Dangerous goods traffic on the rise in White Rock

WHITE ROCK – The number of trains carting dangerous goods through White Rock appears to be on the rise, and the city’s Rail Safety Task Force isn’t pleased.


At Tuesday’s task force meeting, the issue of dangerous goods was brought up after it was noted full-length trains carrying crude oil have recently been seen passing through the waterfront.


According to Coun. Larry Robinson, who first brought forth the issue of dangerous goods after citizens alerted him to the issue, the number of cars carrying dangerous goods has steadily increased.


"In the space of time we started watching, we’ve gone from five or six cars to just last Friday, where we’re now getting full trains of 120 cars going south to north with crude oil," he said.


"On Friday at about 5:30, I was down along the waterfront for a walk and when I saw one coming my jaw dropped. We had had reports and sure enough there was one coming… the whole thing has moved on to a full train of crude oil."


Previous reports have seen instances of chlorine and hydrochloric acid passing through the city, but Robinson noted those instances were usually around four to six cars per train.


"It’s changed so fast in two months, we were talking about someday having full trains of petroleum and now we have it," Robinson said.


Currently, Transport Canada standards have it so communities with rail lines running through them receive a quarterly report on what dangerous goods have passed through their communities. However, these reports are retroactive and communities receive them after the materials have already been shipped through. In White Rock, that list goes to the fire chief.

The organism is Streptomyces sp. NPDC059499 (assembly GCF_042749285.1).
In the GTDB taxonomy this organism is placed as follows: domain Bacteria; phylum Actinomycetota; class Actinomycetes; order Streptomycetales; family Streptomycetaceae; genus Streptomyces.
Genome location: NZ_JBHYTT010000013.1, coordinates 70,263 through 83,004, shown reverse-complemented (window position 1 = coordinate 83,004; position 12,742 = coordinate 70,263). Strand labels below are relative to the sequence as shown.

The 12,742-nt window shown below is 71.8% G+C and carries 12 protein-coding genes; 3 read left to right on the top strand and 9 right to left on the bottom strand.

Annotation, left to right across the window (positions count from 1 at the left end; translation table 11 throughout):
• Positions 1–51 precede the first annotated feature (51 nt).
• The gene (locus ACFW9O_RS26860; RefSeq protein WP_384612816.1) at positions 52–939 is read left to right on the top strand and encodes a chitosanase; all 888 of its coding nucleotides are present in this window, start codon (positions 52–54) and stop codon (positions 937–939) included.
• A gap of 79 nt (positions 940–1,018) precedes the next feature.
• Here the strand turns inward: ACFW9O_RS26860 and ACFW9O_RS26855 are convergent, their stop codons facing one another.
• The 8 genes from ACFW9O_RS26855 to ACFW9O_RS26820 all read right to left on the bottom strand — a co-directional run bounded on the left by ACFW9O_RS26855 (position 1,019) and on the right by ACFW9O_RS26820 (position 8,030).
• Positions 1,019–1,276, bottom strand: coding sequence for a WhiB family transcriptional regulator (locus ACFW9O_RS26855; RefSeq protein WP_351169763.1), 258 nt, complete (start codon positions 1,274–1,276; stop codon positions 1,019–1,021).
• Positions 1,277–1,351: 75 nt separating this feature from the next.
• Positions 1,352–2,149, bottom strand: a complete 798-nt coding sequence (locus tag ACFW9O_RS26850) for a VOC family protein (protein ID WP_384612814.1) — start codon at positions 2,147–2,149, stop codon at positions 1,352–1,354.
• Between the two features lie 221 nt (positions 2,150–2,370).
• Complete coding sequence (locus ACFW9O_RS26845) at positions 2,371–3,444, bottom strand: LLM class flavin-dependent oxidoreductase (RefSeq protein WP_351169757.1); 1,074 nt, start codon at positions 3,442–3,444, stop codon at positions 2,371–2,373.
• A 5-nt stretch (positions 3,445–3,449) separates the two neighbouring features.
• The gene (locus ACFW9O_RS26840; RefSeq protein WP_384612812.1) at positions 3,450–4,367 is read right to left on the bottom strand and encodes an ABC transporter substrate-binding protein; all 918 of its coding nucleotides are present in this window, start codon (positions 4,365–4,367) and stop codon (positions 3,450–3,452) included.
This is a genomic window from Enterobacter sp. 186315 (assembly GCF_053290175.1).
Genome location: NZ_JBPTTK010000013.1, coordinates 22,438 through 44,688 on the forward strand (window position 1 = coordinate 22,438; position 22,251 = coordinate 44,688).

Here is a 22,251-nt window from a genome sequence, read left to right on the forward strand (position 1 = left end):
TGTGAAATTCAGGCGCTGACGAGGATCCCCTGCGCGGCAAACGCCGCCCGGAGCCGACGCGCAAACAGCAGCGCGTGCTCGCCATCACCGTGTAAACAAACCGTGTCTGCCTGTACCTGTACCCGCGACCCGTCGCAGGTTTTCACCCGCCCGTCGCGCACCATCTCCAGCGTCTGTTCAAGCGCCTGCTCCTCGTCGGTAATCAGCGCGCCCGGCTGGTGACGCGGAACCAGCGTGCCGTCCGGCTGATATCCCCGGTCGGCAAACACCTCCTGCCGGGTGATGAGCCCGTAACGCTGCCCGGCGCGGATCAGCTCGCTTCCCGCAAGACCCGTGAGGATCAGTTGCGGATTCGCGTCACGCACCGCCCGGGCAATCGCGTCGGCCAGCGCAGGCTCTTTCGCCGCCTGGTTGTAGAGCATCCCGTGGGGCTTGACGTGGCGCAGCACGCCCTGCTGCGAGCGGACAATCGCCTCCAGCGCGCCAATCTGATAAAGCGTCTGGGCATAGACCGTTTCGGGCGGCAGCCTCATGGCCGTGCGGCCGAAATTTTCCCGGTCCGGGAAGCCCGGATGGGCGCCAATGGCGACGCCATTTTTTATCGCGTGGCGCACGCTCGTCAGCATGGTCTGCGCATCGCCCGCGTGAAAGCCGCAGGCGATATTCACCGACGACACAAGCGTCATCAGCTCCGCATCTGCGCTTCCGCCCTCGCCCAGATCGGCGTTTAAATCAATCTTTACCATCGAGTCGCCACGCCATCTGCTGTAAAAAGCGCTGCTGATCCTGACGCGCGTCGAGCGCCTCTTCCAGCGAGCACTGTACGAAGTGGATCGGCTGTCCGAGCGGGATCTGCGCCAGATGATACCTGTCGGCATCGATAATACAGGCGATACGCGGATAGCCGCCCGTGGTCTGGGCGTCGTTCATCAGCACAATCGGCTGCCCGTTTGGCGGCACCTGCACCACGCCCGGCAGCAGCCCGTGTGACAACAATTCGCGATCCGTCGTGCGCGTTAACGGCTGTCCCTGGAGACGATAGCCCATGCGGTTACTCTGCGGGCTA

"It’s after the fact… and the intent of that is to at least allow the municipality to understand what actually is going through and make some provisions on how they would eventually deal with it," said city manager Dan Bottrill. "Having said that, you could get completely new dangerous goods coming through the current year, so it doesn’t really add a lot of value."


To that end, it was suggested the city approach Transport Canada and railway operator Burlington Northern Santa Fe about possibly starting a pilot project involving real-time reporting of dangerous goods coming through a community.


"What’s attractive is that White Rock is so small, we have one firehall and it’s very controllable," said Robinson. "If it works it works, if it doesn’t it doesn’t."


Task force chair Grant Meyer also noted the city should also keep in mind the possible moving of the railway tracks, which was the subject of an open house held alongside Surrey last fall.


"Looking at alternate routing is something we have to press," he said.


Those in attendance also expressed disappointment that the city was not actively pursuing relocation as the key focus, but Coun. Alan Campbell said they need to keep things in perspective.


"We have to bite off what we can chew, this we can deal with," he said. "Relocation is a huge thing and it’s federal, way beyond us. You tell me where this new line would be because the powers that be would have


to determine where that’s going, then the big bucks come in."



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